So let me get down straight to the dreadful details.

Examinations, if they were ever personified, I am sure would have been mercilessly shot dead on any street or building they were first seen at.

Fair enough, going by how menacing they can be.

The very day of an exam is remarkably different from any sleepless preparatory night before it. There is a strange calmness of mind one feels when he wakes up in the morning, from underneath a pile of books, pens, sheets of paper and new found notes.
No, not to be confused with peace or tranquility. It is merely the height of hopelessness, when one realizes that sitting down with books, or sniffing through chapter-end summaries is nothing but useless.

It is the final acceptance of the fact that "what could not be done in 5
months can't be done in 5 hours".

Me and my friends religiously follow this pattern each semester: putting
off preparations till the eleventh hour and fifty-ninth minute, and waking up on D-Day with fluctuating blood pressure and red eyes.

I'll bring together the four idiots again...(and this time give you ample proof that we are idiots):

(End-Semester Examination, Paper: Operating Systems, Time: 9 am to 12 pm)

7:05 a.m.:(Bus Stop)

I sleepwalk to the bus stop and bump into a few strangers before knocking down the right person. I find Jaz yawning @ 4 yawns/minute, and ask her the obvious question:
"Kuchh padhaa?"
She gives me a disgusted look, like what I just asked was the
stupidest,most illogical and the most embarrassing question on earth that one could have asked her. To put it more simply, she reacted as if I asked her something out of the actual question paper.

7:15 a.m.:(Inside the bus)

DJ shakes me out of sleep and almost out of my seat. She is perhaps the
only one of us who "REvises".
She asks me to explain something I have
never come across in my life.
I laugh, hysterically.

7:29 a.m.:(Inside the bus, again)

Annie shows me the syllabus, and I realize that my copy of the document
was the outdated one and whatever I had managed to study has been removed from the curriculum altogether. Jaz has to bear with my constant chant of "Damn it, Damn it!!" for the next forty-four minutes.

7:58 a.m.:(Still inside the bus)

"....And hence if relocation is static and done at assembly or load time, compaction isn't possible, unless relocation is dynamic and....." DJ elaborates on while I cut her speech short and ask her:
"What IS an
operating system?"
"An operating system is basically a system that uh...operates..umm...a
...system..", she clarifies.

8:26 a.m.:(In college, finally)
I chew on the edge of my notes and go "Damn it, Damn it.....".
Annie consoles me by saying that out-of-syllabus questions will fetch me grace marks, I shouldn't lose hope.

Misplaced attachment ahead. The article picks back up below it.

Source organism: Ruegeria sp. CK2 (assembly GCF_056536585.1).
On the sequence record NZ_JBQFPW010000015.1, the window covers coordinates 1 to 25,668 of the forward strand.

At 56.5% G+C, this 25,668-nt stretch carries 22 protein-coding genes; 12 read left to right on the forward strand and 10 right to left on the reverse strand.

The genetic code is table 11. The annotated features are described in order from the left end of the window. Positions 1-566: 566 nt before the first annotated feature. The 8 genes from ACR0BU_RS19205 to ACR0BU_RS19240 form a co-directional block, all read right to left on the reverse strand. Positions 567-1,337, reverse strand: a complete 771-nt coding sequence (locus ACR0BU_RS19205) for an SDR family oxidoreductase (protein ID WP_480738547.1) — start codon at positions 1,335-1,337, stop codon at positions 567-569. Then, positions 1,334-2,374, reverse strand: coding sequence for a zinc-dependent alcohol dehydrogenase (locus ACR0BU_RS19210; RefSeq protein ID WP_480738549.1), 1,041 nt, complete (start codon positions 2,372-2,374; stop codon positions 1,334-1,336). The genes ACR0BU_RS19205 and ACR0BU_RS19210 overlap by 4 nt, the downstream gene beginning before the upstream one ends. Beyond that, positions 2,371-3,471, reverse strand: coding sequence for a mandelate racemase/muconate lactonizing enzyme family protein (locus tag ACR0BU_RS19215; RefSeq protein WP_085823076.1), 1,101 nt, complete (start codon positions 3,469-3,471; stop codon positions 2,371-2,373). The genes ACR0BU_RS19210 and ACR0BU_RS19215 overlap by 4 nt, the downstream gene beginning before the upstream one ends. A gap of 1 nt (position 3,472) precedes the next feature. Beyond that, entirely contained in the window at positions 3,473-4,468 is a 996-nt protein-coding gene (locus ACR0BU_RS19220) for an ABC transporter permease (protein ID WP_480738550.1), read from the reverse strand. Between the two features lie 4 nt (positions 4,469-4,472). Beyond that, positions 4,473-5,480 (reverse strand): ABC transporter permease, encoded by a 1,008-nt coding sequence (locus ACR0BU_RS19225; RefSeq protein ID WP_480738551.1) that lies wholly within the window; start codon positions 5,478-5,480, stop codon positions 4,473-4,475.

8:50 a.m.:(Bell!!)
I scatter pens and pencils in the hurry, drop my admit card, Annie picks them up and hands them over to my pale hands. We look at each other and find uniquely weird expressions on each face. We do only one thing that is left to do. "All the best...."

9:05 a.m.:(Exam Hall)
I spend 3 minutes staring at the question paper and the strange things
written in it,shift in my seat and look around, seeking faces that looked at least as bewildered and shocked as mine.
A few benches away, Jaz returns me a mirror reflection of my own
expression, and I heave a sigh of relief. Annie looks more confused than me, as if the typewritten letters were moving around in her copy of the question paper and she was waiting for them to settle down.
DJ meditates for 2 minutes and then bends over her answer sheet. She
lifts her pen and puts it down at 12:01 p.m., without looking up even once during this time.

10:00 a.m:(Exam Hall....and Bell!!)
The sudden ringing causes me to jump and drop my stationery again. I
get back to scribbling nonsense on my answer sheet.
After some amount
of analysis I notice that the questions were from exactly those sections of the syllabus that I conveniently left out, thinking they'd never appear in the set of questions (Murphy's Law #39).

11:10 a.m:(Exam Hall....Grrr...)
"Chhikk, chhikkk...sshhh...Oye!!", I hear from someone behind me.

"1 ka 'e' aata hai??", the voice asks.
I turn back and beg for answers to 1 ka 'a','c','d','e','g','h', and 'j'.
The voice doesn't call again.

11:24 a.m.:(Exam Hall....Darn..)
I am practically at the end of my wits, morphing my cramped knowledge into unrecognizable theories and yet-to-be discovered mechanisms in the field of computer architecture.
The same sentence appears in a variety of
disguises on different pages of my answer sheet.
The diagrams are all box-oriented ....hence I stack them at my own sweet will all over the page.

11:32 a.m:(....Still...Exam Hall)
I count the number of pages filled with fantastic elaborations and huge
diagrammatic representations of Then sick of writing further, I wrap up my stuff and hand the answer sheet over to the invigilator. As I leave the room, I turn to find others staring at me in disbelief. I give them a foolish smile and walk out.

12:17 p.m.:(Buses leaving)